Chennai, March 16 

Online debt marketplace CredAvenue CEO, Gaurav Kumar, on Wednesday said that the Indian debt market will witness a lot of growth in retail participation in the next 2-3 years, and this, in turn will bring down the entry ticket size for investors in privately placed debts.

Kumar was responding to audience questions at an exclusive plenary session at the CII Southern Region Annual Meeting 2021-22.

“Our fixed income platform distributes roughly over ₹2,000 crore of debt every month to retail investors. Today, the entire volume goes to high net-worth individuals (HNIs) because SEBI, in its right wisdom, has set a floor value of ₹10-lakh to retail investors in the private placement market. The market regulator does not want retail investors to lose money in debt,” Kumar said. 

He added that the regulator has done the right thing by setting a floor price since retail investors primarily invest their lifetime savings in debt and a lot of fixed income products often get mis-sold to marginal investors for a commission.

“My view is that it (debt market) will start opening up more and more in the next 2-3 years and you will see the ticket size coming down as retail participation in the fixed income market goes up,” he added. 

Accessing debt

CredAvenue is an online debt arranging platform which helps businesses and enterprises secure debt from lenders. Founded in 2020, the Chennai-based startup last week became the fastest Indian fintech startup to join the unicorn club after raising $137 million in a Series B financing.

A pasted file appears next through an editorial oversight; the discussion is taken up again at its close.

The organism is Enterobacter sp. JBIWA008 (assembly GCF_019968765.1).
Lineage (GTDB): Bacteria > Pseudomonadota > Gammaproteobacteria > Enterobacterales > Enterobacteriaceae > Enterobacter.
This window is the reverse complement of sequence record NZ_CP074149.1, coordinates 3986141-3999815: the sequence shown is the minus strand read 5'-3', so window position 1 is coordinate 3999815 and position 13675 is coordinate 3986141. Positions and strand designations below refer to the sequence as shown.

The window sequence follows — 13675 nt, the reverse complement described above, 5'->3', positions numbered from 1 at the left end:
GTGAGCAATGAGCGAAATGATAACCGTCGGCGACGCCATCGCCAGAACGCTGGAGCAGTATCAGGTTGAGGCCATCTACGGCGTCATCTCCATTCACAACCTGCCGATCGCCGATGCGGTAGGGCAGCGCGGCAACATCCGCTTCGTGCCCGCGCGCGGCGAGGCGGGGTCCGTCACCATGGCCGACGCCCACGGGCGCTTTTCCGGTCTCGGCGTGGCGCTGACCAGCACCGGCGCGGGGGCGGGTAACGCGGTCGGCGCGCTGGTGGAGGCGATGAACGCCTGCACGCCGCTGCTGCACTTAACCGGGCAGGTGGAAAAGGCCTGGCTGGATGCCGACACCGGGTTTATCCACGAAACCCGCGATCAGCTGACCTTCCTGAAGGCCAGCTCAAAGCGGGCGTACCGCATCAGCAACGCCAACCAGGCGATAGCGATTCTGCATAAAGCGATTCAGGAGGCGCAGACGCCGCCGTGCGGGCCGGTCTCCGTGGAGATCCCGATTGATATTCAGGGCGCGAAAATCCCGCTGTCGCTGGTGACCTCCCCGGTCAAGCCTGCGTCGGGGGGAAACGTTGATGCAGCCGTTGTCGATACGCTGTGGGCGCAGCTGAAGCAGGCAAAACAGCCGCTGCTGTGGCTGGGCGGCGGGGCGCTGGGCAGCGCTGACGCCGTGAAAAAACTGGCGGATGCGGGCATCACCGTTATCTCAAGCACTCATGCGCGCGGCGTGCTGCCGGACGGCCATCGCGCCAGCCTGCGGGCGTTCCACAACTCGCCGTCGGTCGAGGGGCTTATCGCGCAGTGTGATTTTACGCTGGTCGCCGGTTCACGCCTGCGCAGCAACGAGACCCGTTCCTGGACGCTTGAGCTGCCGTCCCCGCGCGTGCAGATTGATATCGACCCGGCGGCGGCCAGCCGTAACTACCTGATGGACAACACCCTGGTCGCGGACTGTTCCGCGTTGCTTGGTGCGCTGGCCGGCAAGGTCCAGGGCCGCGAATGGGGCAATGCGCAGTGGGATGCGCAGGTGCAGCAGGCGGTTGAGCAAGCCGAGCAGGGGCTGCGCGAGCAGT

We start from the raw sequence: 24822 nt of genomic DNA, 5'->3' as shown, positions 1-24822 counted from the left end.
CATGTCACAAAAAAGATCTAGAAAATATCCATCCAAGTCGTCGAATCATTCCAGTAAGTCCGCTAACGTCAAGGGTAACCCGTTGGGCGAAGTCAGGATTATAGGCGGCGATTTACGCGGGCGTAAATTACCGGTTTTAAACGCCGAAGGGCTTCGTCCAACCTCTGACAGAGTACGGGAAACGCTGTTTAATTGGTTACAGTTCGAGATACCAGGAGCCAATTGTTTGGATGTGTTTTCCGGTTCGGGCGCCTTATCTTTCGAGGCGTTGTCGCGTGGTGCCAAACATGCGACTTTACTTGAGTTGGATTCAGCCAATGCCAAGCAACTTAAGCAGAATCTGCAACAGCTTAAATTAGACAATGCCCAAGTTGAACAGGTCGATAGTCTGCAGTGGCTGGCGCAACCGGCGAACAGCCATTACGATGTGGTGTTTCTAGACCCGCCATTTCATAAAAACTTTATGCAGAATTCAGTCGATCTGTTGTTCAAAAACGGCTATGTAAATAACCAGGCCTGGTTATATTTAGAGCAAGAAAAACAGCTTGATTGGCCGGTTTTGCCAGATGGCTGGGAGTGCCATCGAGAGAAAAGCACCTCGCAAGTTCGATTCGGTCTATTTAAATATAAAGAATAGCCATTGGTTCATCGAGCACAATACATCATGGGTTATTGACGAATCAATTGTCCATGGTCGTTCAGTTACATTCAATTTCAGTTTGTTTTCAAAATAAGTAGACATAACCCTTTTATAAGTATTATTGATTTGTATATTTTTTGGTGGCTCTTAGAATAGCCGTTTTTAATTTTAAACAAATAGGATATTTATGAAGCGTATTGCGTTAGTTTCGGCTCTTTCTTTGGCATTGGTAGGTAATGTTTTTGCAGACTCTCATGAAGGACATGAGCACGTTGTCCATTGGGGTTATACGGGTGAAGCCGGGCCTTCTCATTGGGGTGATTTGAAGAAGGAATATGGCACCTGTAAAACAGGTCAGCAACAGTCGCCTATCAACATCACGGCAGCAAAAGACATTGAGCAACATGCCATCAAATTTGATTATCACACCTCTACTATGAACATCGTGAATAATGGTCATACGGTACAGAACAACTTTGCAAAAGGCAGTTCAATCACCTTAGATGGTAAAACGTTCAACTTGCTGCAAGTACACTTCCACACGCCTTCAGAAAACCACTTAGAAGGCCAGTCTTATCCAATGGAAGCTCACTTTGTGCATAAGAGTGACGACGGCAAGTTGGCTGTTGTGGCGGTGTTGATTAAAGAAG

For the current year, CredAvenue has set a debt financing target of ₹52,000 crore.

“Today, 92 per cent of debt in this country goes only to 16 per cent of enterprises, which means if their rating is low or AA category, access to capital is very very limited. If an enterprise goes down further, they will not have access to credit unless there is a platform to enable them access to credit,” Kumar said. 

Noting that enterprises in remote areas of the country still access debt from informal sources, Kumar, said,  access to finance is not only about the ability to tap funding but also about getting finance with the right terms.

He also added that India’s debt-GDP ratio is only at 50 per cent as compared to developed economies like China, which has a ratio of 125 per cent and that there is a huge headroom for growth in the credit market. 

“From macro level to enterprise level as well as individual level, debt will transform our innate potential if we channelise it in the right way,” Kumar added.